It was movie night for the children I babysit, and they chose a classic: The Wizard of Oz. To my dismay, the younger of the two ran around the room for the film's first 30 minutes instead of choosing to watch. Upon questioning (pleading, rather) him, his older sister explained that he "doesn't pay attention until there's color." Ok, respect. I struggle to captivate my brain in bleak surroundings at age 21, so it made sense that a three-year-old wasn't entertained by sepia-toned Kansas.
Like the color-craving kid, I grew up hue-happy myself. Some of my earliest memories include walking into my mom's art studio and immediately becoming entranced. The rows and rows of rainbow pastels, the "in-progress" drawings that looked perfect to me, the different scraps of fabrics laid askew by the sewing machine... it was a wonderland of creativity (and still is). One of my favorite things to do was to sit next to her as she mixed paint with her palette knife. Simple combinations of pigment created intense transformations, and the marbled effect that occurred in the process was equally as beautiful. "I wish there was a class just about mixing colors," I said, eyes wide. She looked at me and laughed. I'm still not sure why that prompted a chuckle. Perhaps it seemed impractical to an artist to mix paint with no purpose, or maybe it suggested that the apple didn't fall far from the tree.
Coupled with my love for fashion, my fascination for color only increased with time. What started out as "wow, pretty shade" grew into, "Why choose this hue for this garment? What message does this color convey in the product line? What methods are used to dye the fabric?" and so on. I wanted to know more about color than what was simply on the surface.
So, I researched: podcasts, articles, and my favorite book The Secret Lives of Color by Kassia St. Clair. It's an excellent read if you'd like to know more about the history of color and its cultural impacts. In college, I took Color Theory: a course about hue perception, design elements, symbolism, and printing methods. Instagram also serves to provide an overflow of inspiration. Robin Verrier is an art director with an incredible eye, and one of my personal favorite hashtags to follow is #colorpaletting, started by @jennywalton.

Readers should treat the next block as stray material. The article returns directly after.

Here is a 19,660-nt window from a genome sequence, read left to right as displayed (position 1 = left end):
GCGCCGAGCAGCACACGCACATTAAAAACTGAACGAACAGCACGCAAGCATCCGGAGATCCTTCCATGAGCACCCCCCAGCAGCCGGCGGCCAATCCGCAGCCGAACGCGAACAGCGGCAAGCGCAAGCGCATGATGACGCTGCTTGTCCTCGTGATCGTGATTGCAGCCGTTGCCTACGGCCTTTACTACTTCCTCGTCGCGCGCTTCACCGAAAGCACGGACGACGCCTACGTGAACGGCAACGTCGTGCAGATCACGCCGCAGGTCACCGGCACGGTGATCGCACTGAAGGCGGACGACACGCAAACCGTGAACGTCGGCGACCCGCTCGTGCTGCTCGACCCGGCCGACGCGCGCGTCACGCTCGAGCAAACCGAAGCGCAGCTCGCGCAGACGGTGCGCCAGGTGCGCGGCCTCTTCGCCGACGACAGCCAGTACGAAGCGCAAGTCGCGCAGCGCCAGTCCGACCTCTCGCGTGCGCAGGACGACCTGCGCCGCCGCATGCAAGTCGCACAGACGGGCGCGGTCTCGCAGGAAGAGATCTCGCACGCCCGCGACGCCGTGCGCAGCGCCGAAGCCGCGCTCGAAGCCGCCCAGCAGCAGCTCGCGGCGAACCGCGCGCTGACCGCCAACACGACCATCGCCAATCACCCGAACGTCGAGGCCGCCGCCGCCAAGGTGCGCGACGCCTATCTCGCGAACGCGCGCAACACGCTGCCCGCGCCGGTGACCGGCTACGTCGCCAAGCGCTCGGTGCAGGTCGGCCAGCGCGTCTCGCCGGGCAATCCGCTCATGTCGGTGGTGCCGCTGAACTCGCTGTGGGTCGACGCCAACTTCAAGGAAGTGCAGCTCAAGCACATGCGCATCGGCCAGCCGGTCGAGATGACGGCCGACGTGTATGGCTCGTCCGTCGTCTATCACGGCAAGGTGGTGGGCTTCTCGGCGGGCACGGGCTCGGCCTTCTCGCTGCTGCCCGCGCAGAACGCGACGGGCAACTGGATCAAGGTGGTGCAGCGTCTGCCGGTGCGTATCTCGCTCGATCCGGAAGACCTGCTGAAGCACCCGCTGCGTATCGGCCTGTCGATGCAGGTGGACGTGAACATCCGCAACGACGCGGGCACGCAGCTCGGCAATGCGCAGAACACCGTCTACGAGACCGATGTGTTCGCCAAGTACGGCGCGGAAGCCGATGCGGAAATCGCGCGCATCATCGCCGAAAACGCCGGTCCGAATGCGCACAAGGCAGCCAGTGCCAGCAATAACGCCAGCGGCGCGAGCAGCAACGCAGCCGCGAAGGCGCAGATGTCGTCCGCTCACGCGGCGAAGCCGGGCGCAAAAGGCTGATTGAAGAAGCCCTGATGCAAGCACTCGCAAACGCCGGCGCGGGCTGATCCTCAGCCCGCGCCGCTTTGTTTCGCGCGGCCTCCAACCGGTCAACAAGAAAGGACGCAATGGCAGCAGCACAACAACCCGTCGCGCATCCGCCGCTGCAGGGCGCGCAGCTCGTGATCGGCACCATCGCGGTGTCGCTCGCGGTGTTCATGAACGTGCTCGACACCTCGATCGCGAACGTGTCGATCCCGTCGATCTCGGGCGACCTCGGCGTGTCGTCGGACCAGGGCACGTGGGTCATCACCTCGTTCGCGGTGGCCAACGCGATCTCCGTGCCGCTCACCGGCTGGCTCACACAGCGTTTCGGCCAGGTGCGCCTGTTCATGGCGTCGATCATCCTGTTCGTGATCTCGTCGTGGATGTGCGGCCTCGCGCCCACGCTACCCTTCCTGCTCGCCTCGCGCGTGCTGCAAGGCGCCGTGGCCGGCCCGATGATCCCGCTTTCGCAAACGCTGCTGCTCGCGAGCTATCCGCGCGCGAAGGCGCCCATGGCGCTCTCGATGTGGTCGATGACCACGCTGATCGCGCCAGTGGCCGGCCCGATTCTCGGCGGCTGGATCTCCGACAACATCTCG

Clearly, my mission to learn more about color was accomplished. But, what I didn't expect was to undergo a mental reset as well. It's now second nature for me to question color choices in packaging, interiors, and fashion. I create imaginary color palettes when I look at sunsets, dissecting each shade painted above me. When I meet a new textile, I imagine it covering every square-inch around me to learn what emotion its colors would create.
While color is an external modification, internal renovation inevitably occurs. Memories are stirred, associations are made, and feelings are felt. Without color, we'd be running around the room waiting for the show to start... thankfully, we've already made it over the rainbow.
A quick snapshot I took of the intense color so beautifully created by Flavor Paper.